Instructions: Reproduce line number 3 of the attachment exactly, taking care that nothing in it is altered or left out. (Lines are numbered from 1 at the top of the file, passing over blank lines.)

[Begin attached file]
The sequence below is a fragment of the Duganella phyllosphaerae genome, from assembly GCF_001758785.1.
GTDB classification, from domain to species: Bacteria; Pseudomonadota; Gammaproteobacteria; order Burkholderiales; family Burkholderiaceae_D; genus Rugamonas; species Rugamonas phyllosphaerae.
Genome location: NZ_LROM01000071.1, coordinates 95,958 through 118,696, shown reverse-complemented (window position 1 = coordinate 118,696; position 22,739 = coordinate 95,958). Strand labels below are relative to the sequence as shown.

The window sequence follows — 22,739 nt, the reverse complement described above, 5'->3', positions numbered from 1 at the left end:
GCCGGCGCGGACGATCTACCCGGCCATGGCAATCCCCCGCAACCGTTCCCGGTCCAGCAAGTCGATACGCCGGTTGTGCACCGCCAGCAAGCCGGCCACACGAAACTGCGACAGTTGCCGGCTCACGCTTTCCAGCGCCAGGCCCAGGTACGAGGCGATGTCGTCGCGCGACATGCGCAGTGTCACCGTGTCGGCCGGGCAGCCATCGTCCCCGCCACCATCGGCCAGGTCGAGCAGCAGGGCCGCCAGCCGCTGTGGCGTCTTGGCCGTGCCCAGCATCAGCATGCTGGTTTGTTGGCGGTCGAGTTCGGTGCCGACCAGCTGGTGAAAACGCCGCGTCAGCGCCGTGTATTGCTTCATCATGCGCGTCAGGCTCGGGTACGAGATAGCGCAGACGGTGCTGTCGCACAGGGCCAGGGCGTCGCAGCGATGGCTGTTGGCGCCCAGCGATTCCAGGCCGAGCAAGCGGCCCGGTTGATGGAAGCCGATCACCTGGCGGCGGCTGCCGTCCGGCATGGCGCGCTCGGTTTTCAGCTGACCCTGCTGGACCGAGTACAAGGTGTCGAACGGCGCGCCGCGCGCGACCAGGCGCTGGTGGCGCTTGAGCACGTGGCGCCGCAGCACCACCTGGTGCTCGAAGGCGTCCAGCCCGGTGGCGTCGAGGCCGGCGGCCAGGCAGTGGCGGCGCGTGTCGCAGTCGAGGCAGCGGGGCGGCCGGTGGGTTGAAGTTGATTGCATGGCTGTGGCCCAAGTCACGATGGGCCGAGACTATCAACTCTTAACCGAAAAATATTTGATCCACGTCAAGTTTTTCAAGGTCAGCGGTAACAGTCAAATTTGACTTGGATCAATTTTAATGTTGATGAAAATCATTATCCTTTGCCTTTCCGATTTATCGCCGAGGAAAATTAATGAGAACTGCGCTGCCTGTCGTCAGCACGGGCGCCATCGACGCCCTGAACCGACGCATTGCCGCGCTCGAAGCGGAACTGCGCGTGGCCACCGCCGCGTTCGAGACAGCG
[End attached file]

Genome location: NZ_LROM01000071.1, coordinates 95,958 through 118,696, shown reverse-complemented (window position 1 = coordinate 118,696; position 22,739 = coordinate 95,958). Strand labels below are relative to the sequence as shown.